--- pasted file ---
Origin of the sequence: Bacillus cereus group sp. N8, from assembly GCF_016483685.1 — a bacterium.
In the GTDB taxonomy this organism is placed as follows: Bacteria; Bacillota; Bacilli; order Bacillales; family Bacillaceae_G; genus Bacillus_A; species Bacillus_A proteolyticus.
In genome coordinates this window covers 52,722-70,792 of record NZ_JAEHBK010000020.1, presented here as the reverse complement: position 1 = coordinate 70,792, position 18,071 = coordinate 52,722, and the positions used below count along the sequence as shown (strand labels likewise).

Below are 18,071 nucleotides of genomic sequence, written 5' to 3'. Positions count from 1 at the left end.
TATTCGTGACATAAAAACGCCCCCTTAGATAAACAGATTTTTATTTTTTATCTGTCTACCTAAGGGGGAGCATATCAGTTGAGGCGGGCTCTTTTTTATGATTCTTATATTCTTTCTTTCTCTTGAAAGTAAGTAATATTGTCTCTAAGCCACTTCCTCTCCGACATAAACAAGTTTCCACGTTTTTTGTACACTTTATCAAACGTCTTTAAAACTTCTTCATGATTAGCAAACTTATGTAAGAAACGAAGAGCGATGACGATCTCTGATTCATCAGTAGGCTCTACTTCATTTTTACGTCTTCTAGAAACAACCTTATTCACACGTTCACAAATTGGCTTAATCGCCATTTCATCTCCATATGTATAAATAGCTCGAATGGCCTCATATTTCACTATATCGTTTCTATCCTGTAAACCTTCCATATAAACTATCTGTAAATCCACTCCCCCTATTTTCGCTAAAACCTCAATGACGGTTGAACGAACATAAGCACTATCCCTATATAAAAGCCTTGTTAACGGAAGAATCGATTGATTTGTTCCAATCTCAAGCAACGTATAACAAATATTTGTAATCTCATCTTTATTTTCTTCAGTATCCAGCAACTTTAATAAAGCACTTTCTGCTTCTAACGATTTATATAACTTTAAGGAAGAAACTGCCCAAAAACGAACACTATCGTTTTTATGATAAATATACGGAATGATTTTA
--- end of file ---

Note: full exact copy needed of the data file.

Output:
Origin of the sequence: Bacillus cereus group sp. N8, from assembly GCF_016483685.1 — a bacterium.
In the GTDB taxonomy this organism is placed as follows: Bacteria; Bacillota; Bacilli; order Bacillales; family Bacillaceae_G; genus Bacillus_A; species Bacillus_A proteolyticus.
In genome coordinates this window covers 52,722-70,792 of record NZ_JAEHBK010000020.1, presented here as the reverse complement: position 1 = coordinate 70,792, position 18,071 = coordinate 52,722, and the positions used below count along the sequence as shown (strand labels likewise).

Below are 18,071 nucleotides of genomic sequence, written 5' to 3'. Positions count from 1 at the left end.
TATTCGTGACATAAAAACGCCCCCTTAGATAAACAGATTTTTATTTTTTATCTGTCTACCTAAGGGGGAGCATATCAGTTGAGGCGGGCTCTTTTTTATGATTCTTATATTCTTTCTTTCTCTTGAAAGTAAGTAATATTGTCTCTAAGCCACTTCCTCTCCGACATAAACAAGTTTCCACGTTTTTTGTACACTTTATCAAACGTCTTTAAAACTTCTTCATGATTAGCAAACTTATGTAAGAAACGAAGAGCGATGACGATCTCTGATTCATCAGTAGGCTCTACTTCATTTTTACGTCTTCTAGAAACAACCTTATTCACACGTTCACAAATTGGCTTAATCGCCATTTCATCTCCATATGTATAAATAGCTCGAATGGCCTCATATTTCACTATATCGTTTCTATCCTGTAAACCTTCCATATAAACTATCTGTAAATCCACTCCCCCTATTTTCGCTAAAACCTCAATGACGGTTGAACGAACATAAGCACTATCCCTATATAAAAGCCTTGTTAACGGAAGAATCGATTGATTTGTTCCAATCTCAAGCAACGTATAACAAATATTTGTAATCTCATCTTTATTTTCTTCAGTATCCAGCAACTTTAATAAAGCACTTTCTGCTTCTAACGATTTATATAACTTTAAGGAAGAAACTGCCCAAAAACGAACACTATCGTTTTTATGATAAATATACGGAATGATTTTA